A Phase II Study Evaluating the Use of Donated EBV-Immune T Cells to Treat Transplant Recipients with EBV

Protocol
11-130
Full Title
A Phase II Study of The Therapeutic Effects Of Epstein-Barr Virus Immune T-Lymphocytes Derived From A Normal HLA- Compatible Or Partially- Matched Third-Party Donor in the Treatment of EBV Lymphoproliferative Disorders and EBV-Associated Malignancies
Phase
II
Purpose

Epstein-Barr virus (EBV) is common and normally poses little risk to healthy people. However, EBV can cause complications in patients whose immune systems have been weakened, such as recipients of bone marrow, heart, lung, or kidney transplants. Such complications include lymphoma or other EBV-related cancers. Other people can also develop cancers related to EBV, including patients with genetic or drug-induced immune-deficiency diseases.

In this study, researchers are finding out whether giving white blood cells called T cells that are immune to EBV can be used to treat patients with EBV-related cancers and other EBV-related problems. Patients in this study include those with EBV that did not respond to standard therapy.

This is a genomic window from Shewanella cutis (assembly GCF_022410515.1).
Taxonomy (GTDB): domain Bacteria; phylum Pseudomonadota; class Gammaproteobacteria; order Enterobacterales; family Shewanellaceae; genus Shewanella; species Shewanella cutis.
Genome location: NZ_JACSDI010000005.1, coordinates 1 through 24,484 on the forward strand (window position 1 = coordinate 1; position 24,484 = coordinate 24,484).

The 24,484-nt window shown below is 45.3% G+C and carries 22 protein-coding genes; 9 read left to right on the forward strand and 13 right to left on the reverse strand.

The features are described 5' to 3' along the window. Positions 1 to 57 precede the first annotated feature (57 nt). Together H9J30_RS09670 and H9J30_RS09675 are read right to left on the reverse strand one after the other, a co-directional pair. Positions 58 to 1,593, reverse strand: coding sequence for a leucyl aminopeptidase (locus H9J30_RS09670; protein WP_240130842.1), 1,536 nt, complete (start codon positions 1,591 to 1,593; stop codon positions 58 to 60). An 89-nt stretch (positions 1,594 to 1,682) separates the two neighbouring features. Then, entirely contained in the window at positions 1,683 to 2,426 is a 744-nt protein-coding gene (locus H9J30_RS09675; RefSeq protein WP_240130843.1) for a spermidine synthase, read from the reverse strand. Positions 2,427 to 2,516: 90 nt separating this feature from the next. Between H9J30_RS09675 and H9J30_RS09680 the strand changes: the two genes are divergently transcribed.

Patients will receive EBV-immune T cells from a bank of healthy “third-party” donors (someone not related to the patient, or a donor who previously gave blood or tissue to the patient) who are ¿partially matched¿ to the patient’s tissue type.

Eligibility

To be eligible for this study, patients must meet several criteria, including but not limited to the following:

  • Patients must have EBV-related cancer, other EBV-related disease, or evidence of EBV in their white blood cells after transplant.
  • There must be no other standard treatment available, or patients must have demonstrated a lack of response to prior treatment.
  • Patients of all ages are eligible to participate.

For more information about this study and to inquire about eligibility, please contact Dr. Richard O’Reilly at 212-639-5957.

Disease(s)
Blood and Marrow Transplantation: Transplantation
Lymphoma
Lymphoma: Non-Hodgkin's Lymphoma
Locations
Related Diseases